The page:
The “60 is undoubtedly unmistakable and makes this card unforgettable. The image of Mantle himself and the shadow he casts add a stark contrast to the design and overall upgraded intensity to the visual presentation.
1961 Topps Mickey Mantle #475 American League MVP
We couldn’t make a list without covering the magical year in which Mantle and teammate Roger Maris contended almost all summer to break Babe Ruth’s single-season home run record of 60. After all, Billy Crystal even made a movie about it.
Eventually, Mantle faded down the stretch, and Maris accomplished 61 homers in ’61. He also took the 1960 AL MVP award over Mantle, so one has to wonder what is going on with this card. It looks back on Mantle’s MVP seasons in 1956 and 1957 because that’s what Topps decided it wanted to do in their 1961 issue.
Mickey Mantle Baseball Card Investment Analysis
When we began writing this article, a 1952 Topps Mickey Mantle card that sold for $5.2 million in January of this year was the co-record holder (matched only by a 2003-04 Upper Deck Exquisite Collection LeBron James-autographed rookie jersey card sold in April) for the most expensive sports card ever sold.
By the time we completed this piece, the record had been broken by a T206 Honus Wagner, which sold for $6.606 million, which included a 20% buyer’s premium.
Certain cards are just inherently special to a specific individual; we all have them. During my conversation with Eric Norton, I said that 1989 Upper Deck Ken Griffey Jr. is mine.
He gave a unique answer when I asked him his.
“89 Upper Deck Griffey is a perfect example; everyone says that, though,” Norton said.
“I’m going with the 1987 Topps Bo Jackson rookie. It’s a card that is incredibly cheap considering who Bo Jackson is. He’s not going to be a Hall of Famer, but the legend of who Bo Jackson is that either people know and they understand it, or they watch 30 for 30 and say ‘oh my god, Bo Jackson was amazing’ compared to the 89 Ken Griffey, that Bo Jackson can be had for $10, if not cheaper.
That 89 Griffey is $40, $50, $60 all day long, so when it comes to what card I’m picking up, I’m picking up the Bo Jackson all day.”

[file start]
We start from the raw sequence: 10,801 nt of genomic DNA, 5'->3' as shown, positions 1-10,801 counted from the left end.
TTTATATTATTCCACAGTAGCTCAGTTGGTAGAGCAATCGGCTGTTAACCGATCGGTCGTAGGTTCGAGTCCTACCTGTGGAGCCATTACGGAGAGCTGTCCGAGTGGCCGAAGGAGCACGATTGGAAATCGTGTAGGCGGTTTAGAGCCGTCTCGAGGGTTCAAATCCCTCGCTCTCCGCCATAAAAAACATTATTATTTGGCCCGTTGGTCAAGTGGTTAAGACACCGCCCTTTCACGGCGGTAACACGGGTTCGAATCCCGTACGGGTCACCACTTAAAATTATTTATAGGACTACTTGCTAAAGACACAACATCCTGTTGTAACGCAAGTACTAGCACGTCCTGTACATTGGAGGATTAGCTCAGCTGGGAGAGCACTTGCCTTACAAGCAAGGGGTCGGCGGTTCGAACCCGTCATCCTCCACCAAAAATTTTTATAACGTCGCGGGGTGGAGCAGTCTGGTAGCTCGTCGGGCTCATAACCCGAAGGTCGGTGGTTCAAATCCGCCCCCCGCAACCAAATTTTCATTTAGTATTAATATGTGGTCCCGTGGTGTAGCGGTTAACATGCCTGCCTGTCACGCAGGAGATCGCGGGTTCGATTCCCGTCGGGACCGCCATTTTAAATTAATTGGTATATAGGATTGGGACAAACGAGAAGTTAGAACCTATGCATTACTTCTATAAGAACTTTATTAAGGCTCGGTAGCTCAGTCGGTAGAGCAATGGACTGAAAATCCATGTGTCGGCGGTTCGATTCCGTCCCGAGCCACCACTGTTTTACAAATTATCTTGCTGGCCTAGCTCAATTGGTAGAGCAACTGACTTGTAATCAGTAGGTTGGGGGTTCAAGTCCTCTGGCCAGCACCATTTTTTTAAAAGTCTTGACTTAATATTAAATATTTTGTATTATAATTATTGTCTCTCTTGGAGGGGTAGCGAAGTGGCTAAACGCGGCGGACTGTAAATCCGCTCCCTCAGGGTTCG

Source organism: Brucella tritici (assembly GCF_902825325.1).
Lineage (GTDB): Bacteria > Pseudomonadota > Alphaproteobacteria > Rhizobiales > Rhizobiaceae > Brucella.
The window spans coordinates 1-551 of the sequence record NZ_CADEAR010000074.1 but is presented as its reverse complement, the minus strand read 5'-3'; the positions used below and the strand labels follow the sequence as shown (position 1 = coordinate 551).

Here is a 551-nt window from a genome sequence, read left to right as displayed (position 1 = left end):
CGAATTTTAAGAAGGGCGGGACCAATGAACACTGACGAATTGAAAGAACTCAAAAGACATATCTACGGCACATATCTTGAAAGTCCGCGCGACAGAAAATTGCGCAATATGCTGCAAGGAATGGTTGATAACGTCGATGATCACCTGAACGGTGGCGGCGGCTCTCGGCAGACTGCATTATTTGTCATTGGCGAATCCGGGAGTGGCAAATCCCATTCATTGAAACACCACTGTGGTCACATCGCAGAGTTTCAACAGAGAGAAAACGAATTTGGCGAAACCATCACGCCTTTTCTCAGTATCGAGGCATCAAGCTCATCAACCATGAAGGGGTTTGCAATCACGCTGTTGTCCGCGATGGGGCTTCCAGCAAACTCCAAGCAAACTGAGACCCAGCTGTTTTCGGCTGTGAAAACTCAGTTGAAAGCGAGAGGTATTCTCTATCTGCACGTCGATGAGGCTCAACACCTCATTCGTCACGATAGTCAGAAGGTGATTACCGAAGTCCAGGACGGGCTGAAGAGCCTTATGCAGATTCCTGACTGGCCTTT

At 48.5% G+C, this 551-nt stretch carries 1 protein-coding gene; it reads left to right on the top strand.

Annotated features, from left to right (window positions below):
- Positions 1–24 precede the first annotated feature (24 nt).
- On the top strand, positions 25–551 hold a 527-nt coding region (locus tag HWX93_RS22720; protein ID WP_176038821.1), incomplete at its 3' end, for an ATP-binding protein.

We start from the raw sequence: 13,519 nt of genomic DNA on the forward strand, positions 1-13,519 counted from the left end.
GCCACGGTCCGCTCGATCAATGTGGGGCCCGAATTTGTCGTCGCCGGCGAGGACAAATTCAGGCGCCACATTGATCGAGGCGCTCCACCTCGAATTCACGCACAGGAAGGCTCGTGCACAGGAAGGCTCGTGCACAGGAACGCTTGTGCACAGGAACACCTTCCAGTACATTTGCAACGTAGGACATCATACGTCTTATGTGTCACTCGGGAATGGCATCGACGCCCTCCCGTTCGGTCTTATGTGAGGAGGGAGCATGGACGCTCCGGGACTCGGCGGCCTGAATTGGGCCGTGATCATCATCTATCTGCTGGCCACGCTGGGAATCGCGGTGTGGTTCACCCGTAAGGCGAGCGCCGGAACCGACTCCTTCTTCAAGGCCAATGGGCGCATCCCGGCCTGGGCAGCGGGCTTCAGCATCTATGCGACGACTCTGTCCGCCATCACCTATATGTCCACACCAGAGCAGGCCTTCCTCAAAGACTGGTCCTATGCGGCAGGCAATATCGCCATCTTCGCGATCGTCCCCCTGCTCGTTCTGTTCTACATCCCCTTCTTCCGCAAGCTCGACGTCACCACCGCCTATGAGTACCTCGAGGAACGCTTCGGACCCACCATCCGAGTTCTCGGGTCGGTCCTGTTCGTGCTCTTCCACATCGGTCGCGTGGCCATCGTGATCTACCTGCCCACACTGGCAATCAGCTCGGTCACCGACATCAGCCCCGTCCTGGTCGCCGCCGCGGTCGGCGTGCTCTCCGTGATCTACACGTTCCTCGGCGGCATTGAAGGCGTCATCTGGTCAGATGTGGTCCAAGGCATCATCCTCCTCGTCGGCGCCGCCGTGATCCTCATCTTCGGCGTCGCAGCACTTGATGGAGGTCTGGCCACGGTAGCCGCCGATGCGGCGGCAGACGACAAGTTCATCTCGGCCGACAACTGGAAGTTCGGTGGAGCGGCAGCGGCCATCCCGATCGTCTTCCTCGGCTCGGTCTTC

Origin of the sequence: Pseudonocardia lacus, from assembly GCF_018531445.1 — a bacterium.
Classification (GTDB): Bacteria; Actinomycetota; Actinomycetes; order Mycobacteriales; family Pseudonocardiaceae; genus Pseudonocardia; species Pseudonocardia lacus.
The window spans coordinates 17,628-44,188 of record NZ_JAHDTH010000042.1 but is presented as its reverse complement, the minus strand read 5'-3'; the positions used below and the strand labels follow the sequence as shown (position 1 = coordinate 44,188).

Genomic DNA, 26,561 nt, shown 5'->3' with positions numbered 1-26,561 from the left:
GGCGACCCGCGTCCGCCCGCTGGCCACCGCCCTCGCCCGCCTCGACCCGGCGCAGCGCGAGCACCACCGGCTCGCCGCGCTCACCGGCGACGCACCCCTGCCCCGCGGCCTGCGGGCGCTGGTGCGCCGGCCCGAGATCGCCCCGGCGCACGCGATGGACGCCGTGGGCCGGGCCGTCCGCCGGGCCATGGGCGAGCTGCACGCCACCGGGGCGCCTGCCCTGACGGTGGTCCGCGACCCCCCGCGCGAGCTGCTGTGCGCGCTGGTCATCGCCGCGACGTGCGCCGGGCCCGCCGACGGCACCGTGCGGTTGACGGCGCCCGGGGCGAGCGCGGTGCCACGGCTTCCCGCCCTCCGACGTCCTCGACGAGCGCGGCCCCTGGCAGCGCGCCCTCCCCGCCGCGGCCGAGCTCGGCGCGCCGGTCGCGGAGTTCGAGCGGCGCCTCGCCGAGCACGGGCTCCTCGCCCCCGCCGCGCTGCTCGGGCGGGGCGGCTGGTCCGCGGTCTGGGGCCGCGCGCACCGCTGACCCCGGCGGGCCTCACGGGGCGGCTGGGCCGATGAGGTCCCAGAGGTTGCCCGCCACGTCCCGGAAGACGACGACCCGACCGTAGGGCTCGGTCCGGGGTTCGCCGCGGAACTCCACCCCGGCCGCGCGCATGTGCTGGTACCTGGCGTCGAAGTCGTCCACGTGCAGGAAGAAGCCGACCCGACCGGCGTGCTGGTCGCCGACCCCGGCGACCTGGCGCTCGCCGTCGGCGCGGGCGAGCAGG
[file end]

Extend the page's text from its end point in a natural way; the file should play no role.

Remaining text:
The Commerce comet is that guy whose cards are the card to many collectors, which will never change.
Mick is incredibly unique in that his fame occurred in an era when the press was sometimes willing to look the other way or even help cover up his excessive drinking and extramarital affairs. Mantle wasn’t exactly discreet about either his alcoholism or his repeated adultery.
He was shameless enough that in 1973, when the Yankees sent several of their players questionnaires, seeking their favorite moments at Yankee Stadium to be shared with fans in a pamphlet honoring the ballpark’s 50th anniversary, Mantle got very snarky.
He responded that his best memory was when a female fan performed oral sex on him under the right-field stands.
Making the response even more smart-ass, he signs his letter “The All-American Boy,” indicating that he was pretty self-aware of who he was as a human being versus the glorified mythology that defined him and just how far apart these two realities were.
When eulogizing Mantle in 1995, legendary sportscaster Bob Costas probably summated the man, his aura when he was alive, and the legacy he left behind as well as anybody possibly could.
“In the last year of his life, Mickey Mantle, always so hard on himself, finally came to accept and appreciate the distinction between a role model and a hero,” Costas said.
“The first, he often was not. The second, he always will be. And, in the end, people got it.”